Then, an opportunity offering, we responded, assuring our dear Brethren and Sisters that we heartily reciprocated all the love and tender interest which they had so forcibly and elegantly expressed toward us. We assured them that we accepted these loving expressions of welcome, not merely as personal matters, but chiefly as expressions of their sympathy and love for the Truth and the Master whom we seek to serve. We then briefly related some items of interest furnished by our journey, and the various evidences we had of the Lord's favor and blessings upon us and upon our mission abroad, promising more anon through the TOWER.
While we realized that dangers beset us on every hand all through the journey, we gratefully remembered the prayers of the saints on our behalf, and the loving favor of God, whose presence was so signally with us all the way, so that every hindrance to the accomplishment of our mission was removed and our way was continually prospered. The seas were smooth and quiet, affording opportunities for letting our light shine among our fellow-passengers, although for a time we had to have a share of the discomforts of sea-sickness, which was doubtless for our good; and we sincerely hope that some lasting impressions were made upon the minds of some to whom we bore witness concerning our Father's plan.
On the east-bound journey were some fifty Congregationalist ministers, bound for a convention of that denomination in London, having for its chief object the closer union of Congregationalists throughout the world; and on our homeward journey was a similar number of Methodist ministers, bound for a Methodist convention to be held in Washington city. On the Black and Mediterranean seas, on board a Russian steamer from Odessa to Jaffa, we had a fair sample of Jewish exiles and also of the Russian hatred of the poor wanderers. But all the individual Russians cannot be judged by the policy of their despotic government, nor by the superstitions of their national religion—the Greek Catholic. Among them we met persons of both head and heart culture and whom we would have reasonable hope of converting to the truth under favorable circumstances for its presentation. To some of these we have promised a copy of THE PLAN OF THE AGES in French as soon as it is published.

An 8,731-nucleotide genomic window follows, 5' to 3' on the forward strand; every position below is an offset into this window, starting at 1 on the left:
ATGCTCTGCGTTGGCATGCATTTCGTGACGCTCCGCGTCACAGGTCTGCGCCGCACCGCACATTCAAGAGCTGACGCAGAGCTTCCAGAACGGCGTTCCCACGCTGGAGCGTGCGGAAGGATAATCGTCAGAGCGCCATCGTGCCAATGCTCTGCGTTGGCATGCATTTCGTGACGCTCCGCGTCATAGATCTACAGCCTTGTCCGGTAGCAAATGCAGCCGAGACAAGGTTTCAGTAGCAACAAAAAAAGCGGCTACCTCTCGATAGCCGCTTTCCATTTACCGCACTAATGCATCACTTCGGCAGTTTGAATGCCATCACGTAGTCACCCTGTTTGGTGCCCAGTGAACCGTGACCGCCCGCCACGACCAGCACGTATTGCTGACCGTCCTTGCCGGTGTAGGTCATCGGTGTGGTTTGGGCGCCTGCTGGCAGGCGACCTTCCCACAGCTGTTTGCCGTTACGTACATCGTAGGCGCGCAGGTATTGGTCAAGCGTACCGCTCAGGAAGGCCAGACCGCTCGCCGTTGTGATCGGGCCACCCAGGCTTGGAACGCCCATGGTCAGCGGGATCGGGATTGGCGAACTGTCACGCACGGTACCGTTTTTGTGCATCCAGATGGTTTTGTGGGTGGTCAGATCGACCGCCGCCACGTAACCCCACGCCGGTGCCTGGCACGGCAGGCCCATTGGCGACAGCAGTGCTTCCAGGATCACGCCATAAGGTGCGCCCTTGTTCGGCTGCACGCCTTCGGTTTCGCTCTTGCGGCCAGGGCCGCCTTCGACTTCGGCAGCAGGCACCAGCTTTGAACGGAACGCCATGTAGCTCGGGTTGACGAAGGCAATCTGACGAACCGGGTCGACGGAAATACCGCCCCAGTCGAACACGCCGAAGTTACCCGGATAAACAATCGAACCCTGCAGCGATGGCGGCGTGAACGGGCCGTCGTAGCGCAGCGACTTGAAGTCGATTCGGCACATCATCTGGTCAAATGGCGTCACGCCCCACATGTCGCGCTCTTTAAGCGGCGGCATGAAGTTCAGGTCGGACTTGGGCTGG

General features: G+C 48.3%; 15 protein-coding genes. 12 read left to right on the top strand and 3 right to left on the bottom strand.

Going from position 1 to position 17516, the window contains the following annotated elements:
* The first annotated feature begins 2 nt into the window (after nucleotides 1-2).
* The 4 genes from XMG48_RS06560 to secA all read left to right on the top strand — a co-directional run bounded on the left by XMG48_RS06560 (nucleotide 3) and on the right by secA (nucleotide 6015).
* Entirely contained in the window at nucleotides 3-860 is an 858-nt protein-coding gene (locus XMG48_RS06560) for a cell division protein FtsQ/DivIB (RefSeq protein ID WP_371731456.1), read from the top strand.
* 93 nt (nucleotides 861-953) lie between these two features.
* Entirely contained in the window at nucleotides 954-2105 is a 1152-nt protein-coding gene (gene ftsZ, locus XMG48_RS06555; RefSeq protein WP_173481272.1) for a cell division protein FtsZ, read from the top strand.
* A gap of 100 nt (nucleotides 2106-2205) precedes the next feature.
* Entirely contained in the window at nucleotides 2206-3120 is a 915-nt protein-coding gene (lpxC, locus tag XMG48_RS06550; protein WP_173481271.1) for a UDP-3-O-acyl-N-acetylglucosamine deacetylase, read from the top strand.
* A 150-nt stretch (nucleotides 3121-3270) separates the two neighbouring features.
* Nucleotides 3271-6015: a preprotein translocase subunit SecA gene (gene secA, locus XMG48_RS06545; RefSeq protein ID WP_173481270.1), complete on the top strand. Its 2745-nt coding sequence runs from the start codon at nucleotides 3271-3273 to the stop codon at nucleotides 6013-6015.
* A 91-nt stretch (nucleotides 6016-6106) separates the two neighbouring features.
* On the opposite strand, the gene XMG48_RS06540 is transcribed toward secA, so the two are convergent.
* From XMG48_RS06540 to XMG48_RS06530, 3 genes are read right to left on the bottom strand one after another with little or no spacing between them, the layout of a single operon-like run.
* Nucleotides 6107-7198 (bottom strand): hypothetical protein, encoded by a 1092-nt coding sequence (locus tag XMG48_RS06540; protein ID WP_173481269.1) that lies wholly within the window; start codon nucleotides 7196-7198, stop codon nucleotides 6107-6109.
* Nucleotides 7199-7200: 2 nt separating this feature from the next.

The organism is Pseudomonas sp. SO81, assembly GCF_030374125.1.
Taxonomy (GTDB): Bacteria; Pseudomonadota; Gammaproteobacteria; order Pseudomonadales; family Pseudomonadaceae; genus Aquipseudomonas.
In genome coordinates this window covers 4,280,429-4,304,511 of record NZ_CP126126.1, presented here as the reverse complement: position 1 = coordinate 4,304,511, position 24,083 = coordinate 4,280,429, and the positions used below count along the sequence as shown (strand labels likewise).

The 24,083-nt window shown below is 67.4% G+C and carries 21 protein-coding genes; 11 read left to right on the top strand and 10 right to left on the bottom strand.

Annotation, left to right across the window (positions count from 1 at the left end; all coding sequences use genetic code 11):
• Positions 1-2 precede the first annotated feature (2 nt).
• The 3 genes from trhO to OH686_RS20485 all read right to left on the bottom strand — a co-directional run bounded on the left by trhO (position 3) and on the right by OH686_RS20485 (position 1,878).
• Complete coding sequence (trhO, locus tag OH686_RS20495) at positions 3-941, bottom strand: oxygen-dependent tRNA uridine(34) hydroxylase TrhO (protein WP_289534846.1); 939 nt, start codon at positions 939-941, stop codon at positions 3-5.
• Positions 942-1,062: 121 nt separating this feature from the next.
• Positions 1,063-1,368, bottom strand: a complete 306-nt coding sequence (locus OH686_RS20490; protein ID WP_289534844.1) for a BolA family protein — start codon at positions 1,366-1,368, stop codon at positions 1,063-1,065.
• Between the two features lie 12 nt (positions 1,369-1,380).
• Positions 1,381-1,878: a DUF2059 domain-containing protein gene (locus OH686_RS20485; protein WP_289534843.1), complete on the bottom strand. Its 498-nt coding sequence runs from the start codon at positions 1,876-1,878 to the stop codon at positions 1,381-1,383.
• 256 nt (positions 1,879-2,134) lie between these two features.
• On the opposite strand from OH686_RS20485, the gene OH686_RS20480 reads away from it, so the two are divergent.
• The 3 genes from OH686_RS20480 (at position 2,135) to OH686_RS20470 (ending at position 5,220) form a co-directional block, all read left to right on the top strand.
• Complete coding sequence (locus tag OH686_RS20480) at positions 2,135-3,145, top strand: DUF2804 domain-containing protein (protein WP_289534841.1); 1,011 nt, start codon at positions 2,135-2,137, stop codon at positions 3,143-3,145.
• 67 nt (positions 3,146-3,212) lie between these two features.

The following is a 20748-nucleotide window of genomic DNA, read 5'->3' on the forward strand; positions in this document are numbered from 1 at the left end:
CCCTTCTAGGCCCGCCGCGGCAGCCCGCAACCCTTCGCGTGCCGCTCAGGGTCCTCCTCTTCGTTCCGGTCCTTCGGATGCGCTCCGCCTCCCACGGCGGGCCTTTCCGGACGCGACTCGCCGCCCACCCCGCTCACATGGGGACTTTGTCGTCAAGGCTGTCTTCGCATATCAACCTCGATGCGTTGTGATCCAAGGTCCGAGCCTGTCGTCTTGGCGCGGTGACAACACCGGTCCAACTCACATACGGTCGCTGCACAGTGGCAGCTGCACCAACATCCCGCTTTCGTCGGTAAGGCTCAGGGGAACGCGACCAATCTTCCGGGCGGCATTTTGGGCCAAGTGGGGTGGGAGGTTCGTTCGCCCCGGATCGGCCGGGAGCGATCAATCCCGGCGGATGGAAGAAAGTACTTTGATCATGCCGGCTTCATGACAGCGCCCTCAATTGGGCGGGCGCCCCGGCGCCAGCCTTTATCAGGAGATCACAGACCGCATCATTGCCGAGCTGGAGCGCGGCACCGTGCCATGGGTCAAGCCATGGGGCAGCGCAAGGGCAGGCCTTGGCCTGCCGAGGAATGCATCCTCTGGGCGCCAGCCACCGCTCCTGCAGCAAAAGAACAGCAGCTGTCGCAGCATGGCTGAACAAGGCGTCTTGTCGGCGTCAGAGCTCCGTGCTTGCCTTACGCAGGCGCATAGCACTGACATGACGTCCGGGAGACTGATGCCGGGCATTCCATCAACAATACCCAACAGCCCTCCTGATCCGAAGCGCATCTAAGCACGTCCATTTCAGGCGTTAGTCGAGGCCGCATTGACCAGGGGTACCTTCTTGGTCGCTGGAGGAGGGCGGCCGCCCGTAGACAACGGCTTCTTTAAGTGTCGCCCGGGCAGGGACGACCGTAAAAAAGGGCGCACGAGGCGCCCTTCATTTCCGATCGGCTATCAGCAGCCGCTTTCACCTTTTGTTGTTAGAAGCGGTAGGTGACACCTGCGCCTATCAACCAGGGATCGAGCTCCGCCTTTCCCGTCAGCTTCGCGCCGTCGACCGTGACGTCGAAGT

On the Mediterranean voyages we also met and made the acquaintance of some fair representatives of the Greeks, Egyptians, French and Italians, and our appreciation of the kindly courtesy of these traveling acquaintances greatly enlarged our sympathy and love for the various peoples whom they represented; and as we exchanged cards on parting and wished each other a safe and happy journey, we promised each a copy of DAWN in German, French or English when they were familiar enough with any of these to read it. Throughout our journeys on the wave the Master's "Peace, be still," seemed to echo and re-echo; for though we heard of disasters abroad by sea and by land, our frail barques were always safely steered to their destination; and though all Europe was suffering from too frequent rains, and in many places damaging floods, we had fair weather and clear sunshine from the day we left home until our return, with the single exception of our last day in London, the rains and storms always being either in advance of us or in our rear. This, together with our continued physical health, notwithstanding the sudden changes of climate and the fatigue of constant travel and sight-seeing, we could not help marking as specially [R1332 : page 147] favorable to our rapid traveling and necessarily hasty observations, for all of which we sincerely thank God and you, dear brethren and sisters, who constantly remembered us before the throne of heavenly grace.